This process has been going on for a very long time and we are very close to its conclusion: a bread and circuses Disney version of reality where these people (like Dan Rather) have become as famous for their salaries as they are for their work. And basically with most of them, the work is READING a teleprompter in a manner that allows an image of authority and sincerity. They are news deliverers and as it is with so many people in media today, it’s an act borne out of a fat contract.

Dan Rather

Dan Rather made an error in not leaving on his own. Going gracefully, it’s called. This is a story that has not concluded. His departure, ultimately, wasn’t about the Bush memo or anything else in the news. It was about the marketplace. They are replacing him with Katie Couric. Doesn’t that tell you something?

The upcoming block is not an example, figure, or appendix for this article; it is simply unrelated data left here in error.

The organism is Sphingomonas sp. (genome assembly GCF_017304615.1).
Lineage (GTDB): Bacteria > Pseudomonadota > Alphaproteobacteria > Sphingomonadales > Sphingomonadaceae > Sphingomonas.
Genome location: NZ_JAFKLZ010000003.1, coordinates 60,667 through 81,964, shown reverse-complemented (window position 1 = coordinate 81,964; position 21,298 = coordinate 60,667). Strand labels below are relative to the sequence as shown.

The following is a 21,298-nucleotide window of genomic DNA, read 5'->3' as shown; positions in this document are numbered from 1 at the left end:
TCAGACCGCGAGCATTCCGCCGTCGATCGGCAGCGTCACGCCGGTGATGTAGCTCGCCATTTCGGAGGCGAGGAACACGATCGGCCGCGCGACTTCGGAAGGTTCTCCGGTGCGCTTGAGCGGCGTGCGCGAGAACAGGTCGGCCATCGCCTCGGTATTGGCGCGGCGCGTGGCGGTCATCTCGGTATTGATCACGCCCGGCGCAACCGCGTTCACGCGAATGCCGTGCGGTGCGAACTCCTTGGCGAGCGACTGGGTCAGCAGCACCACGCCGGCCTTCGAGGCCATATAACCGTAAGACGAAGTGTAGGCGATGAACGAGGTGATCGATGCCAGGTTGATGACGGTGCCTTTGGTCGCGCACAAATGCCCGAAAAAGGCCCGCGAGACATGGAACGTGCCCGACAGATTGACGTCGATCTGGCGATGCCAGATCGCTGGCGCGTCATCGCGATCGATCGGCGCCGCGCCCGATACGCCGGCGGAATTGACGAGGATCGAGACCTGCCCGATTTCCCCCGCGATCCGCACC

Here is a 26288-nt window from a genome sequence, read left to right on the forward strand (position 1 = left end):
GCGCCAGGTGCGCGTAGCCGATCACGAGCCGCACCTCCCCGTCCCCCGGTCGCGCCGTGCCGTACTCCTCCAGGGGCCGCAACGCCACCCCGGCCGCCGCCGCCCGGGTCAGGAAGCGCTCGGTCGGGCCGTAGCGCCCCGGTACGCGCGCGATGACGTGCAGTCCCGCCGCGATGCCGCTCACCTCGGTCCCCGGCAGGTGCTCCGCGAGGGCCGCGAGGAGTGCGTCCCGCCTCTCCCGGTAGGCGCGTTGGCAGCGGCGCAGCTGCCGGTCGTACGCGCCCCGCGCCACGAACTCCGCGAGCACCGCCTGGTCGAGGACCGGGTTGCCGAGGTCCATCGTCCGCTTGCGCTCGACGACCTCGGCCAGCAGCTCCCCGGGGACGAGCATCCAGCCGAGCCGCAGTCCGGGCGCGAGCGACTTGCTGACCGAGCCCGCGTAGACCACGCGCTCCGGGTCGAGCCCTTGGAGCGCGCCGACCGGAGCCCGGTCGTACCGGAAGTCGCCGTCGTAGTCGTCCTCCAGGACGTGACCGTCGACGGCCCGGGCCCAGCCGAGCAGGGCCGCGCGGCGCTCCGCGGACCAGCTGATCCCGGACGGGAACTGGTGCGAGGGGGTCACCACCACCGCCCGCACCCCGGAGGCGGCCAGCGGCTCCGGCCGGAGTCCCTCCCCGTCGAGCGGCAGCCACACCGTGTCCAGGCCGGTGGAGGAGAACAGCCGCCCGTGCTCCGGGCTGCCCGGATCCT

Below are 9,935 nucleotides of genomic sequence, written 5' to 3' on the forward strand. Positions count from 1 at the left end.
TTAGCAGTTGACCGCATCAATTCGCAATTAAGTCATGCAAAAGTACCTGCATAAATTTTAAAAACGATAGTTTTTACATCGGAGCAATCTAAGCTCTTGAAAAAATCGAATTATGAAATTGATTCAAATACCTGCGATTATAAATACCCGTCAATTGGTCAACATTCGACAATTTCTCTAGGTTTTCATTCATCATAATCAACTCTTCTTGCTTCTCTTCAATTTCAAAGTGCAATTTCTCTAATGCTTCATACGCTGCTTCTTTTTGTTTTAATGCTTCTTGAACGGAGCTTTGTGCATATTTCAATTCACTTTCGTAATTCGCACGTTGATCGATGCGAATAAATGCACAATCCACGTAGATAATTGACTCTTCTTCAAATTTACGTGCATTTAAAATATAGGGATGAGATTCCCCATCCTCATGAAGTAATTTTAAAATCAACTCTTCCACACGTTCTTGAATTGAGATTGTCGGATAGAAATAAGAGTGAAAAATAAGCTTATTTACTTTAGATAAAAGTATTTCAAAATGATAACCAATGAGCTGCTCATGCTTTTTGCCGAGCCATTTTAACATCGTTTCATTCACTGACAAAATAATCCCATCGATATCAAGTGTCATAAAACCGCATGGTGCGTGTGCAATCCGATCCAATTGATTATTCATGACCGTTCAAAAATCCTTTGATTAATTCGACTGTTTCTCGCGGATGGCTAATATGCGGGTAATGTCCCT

Not that Katie Couric shouldn’t be taken seriously, but didn’t we do that already when she was on the “Today Show” and we were just returning to consciousness? My favorite story about her is from a friend of mine who worked with her for years and one day gently corrected her grammar on a story she was going to deliver. “If I say it, it’s right,” she snapped, and left the room, telling you a little something about her point of view. Know-it-alls-tell-it-all.

Ironically, it was Dan Rather who insisted that Walter Cronkite be out of the network before he signed on. It’s been said that Cronkite never liked him. Who would? Brutal, yes; but hey, that’s show business. Or even monkey business. Did you ever see Walter Cronkite? You have no idea: Integrity, authority, fair but not suffering fools gladly.

So 35 or so years later, Mr. Rather got his, and from a man who has about as much interest in trenchant reporting of the news as Scrooge McDuck.  In fact, ole Scroogie might just be a little more interested because he knows that The Story is good for business.